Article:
China’s One-Child Policy

The recent changes in China’s one child policy brought back some memories. On my first visit to mainland China several years ago to attend a government sponsored conference, I spent several additional days in Beijing and Shanghai visiting with officials of the central bank, the foreign exchange authority, university officials as well as speaking to several groups including student groups. In addition, I did some of the usual tourist things like the Great Wall, the Hidden City, the Shanghai circus and listened to the quartet at the Peace Hotel. I also visited some night spots frequented by college students. My point is that I wasn’t just isolated in a government hotel as I was the first few days. I got around and felt like I got a good feel of the place.

In the airport lounge awaiting departure, I picked up an English language Chinese newspaper and read an article about how the authorities had made some minor adjustments to China’s one child policy. It struck me then that this was the first time in my extended trip that I saw evidence that I was in a Communist, or, more precisely, totalitarian country. Here was the government telling the people, in great, complicated detail, the few and far between exceptions to the one child per couple mandate. I don’t remember the details, but I remember thinking, wow! The government tells them under what circumstances—and they were few—they are allowed to have a second child. It seemed to me that such an intrusion into what most people would consider their natural inalienable rights as human beings as totally barbaric and unacceptable. How could such a government maintain such social repression while allowing more and more freedom in the economic sphere?

On a subsequent visit to China years later, I was in a small meeting of high level investor types—mainly Americans living in China—when one of participants suddenly said something like, “You do realize, don’t you, that everybody here over 30 years old is an only child.” Well, yes, we all knew about the one-child policy, but those in my delegation, especially me, never thought of it quite like that. Once again, I was struck by the dichotomy of growing economic freedom and repressive government intrusion into private lives. Once again, how can this last?

The new liberalization announced yesterday will allow a family where only one of the two parents was an only child to have a second child. Apparently, the basic rule before required that both parents be an only child. Of course, other details obtain. As a practical matter, this liberalization will likely be widespread since most parents of child-bearing age are themselves products of that policy. But what I wonder is this: how can the citizens of a great nation who are experiencing greater economic freedom and the material fruits of freedom take seriously a government so out of touch with contemporary mores? The government had better scrap the whole thing while it is still in charge. King George found out about inalienable rights the hard way.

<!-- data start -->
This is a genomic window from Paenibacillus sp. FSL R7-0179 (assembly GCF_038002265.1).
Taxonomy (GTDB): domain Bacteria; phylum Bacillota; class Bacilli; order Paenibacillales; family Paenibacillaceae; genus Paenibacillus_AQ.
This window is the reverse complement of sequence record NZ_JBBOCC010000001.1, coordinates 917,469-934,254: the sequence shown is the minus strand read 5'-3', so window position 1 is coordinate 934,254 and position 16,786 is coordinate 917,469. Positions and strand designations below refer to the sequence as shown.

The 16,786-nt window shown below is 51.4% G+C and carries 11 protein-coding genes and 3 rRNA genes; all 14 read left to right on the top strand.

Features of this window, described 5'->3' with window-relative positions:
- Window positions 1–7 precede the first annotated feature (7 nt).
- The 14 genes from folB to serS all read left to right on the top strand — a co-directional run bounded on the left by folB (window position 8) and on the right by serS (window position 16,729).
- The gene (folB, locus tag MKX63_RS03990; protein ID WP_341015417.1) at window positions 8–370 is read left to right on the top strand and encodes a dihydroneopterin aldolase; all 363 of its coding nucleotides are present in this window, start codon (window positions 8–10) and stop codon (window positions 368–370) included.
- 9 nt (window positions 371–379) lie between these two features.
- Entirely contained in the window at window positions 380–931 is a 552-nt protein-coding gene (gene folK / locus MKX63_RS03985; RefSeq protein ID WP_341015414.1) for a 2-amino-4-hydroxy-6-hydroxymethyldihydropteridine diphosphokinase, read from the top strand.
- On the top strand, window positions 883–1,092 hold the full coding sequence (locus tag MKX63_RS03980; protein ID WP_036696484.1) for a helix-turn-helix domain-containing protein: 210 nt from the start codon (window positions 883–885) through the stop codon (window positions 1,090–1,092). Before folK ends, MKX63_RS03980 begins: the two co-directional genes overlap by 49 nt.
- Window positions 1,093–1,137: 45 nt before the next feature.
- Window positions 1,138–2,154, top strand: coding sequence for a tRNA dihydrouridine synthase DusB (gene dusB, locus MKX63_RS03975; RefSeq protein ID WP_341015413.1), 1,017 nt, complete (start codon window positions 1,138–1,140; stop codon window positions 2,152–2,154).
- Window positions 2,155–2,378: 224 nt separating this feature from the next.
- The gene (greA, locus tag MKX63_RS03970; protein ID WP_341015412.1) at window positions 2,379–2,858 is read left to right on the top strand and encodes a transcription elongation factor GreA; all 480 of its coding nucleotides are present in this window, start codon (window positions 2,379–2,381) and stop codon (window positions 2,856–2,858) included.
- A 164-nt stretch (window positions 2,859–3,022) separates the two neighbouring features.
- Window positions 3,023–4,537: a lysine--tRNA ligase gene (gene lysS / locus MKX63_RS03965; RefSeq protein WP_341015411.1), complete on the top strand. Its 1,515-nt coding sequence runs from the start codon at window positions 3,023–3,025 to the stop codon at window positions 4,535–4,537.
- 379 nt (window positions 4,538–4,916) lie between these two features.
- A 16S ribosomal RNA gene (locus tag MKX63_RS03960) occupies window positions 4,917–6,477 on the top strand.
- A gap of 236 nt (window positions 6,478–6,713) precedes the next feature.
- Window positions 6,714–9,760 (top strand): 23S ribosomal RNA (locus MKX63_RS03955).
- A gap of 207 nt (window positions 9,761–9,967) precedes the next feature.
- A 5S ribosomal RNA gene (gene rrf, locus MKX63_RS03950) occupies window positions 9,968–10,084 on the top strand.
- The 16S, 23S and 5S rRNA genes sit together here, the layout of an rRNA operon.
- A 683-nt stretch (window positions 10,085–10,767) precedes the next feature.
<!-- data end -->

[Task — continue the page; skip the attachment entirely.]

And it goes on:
Comments (9)

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  1. JD says:

    “The government had better scrap the whole thing while it is still in charge. King George found out about inalienable rights the hard way.”

    I would be surprised to see a violent revolution in China. They are experiencing economic prosperity, not to mention China has no tradition of individual rights.

    • Dewaine says:

      I agree with you on the first part, people who are getting rich don’t overthrow the government. But the second part is definitely changing due to globalization. The Chinese are much more individualistic than ever before. Once China hits hard financial times, expect change.

  2. JD says:

    “It seemed to me that such an intrusion into what most people would consider their natural inalienable rights as human beings as totally barbaric and unacceptable. How could such a government maintain such social repression while allowing more and more freedom in the economic sphere?”

    This says a lot about the significance of “nurture” (as opposed to nature).

    • Sabal says:

      I believe that there are theories about this. People with freedom tend to give it up, people without tend to fight for it. So, ultimately, levels of freedom oscillate across time and place.

      • Dewaine says:

        Interesting. Although, I don’t know that that is a hard and fast rule. I think that people can hold on to their freedom and others may never gain it.

      • JD says:

        As long as we trend upward (more freedom) over time.

        • Sabal says:

          Actually, it seems to me that the oscillations just become more dramatic (no freedom to a lot of freedom, the Soviet satellite nations are a good example of this). I don’t know if we’ll be trending upward in the long run.